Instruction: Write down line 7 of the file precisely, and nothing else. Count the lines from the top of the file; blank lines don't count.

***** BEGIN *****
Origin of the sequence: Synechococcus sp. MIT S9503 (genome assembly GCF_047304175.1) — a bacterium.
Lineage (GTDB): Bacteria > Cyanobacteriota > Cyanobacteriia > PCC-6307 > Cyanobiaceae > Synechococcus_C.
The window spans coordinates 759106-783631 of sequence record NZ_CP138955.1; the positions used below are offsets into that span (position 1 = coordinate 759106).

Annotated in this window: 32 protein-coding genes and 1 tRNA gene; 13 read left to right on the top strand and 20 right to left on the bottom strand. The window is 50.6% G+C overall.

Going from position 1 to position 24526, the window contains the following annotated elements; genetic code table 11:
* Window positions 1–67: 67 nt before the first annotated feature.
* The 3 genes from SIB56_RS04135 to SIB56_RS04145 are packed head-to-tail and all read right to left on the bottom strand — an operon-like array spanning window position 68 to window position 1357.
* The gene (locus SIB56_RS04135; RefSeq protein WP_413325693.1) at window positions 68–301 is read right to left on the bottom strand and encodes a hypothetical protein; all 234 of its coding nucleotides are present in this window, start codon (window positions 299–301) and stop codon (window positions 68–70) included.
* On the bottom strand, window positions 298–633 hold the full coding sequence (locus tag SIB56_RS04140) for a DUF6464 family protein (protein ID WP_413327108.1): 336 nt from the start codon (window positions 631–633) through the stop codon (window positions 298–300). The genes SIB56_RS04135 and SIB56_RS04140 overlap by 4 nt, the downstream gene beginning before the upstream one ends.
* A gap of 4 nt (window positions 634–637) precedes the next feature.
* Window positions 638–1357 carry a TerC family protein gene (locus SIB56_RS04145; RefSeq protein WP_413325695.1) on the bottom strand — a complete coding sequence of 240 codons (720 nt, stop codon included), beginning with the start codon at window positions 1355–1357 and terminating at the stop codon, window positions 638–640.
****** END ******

* The 3 genes from SIB56_RS04135 to SIB56_RS04145 are packed head-to-tail and all read right to left on the bottom strand — an operon-like array spanning window position 68 to window position 1357.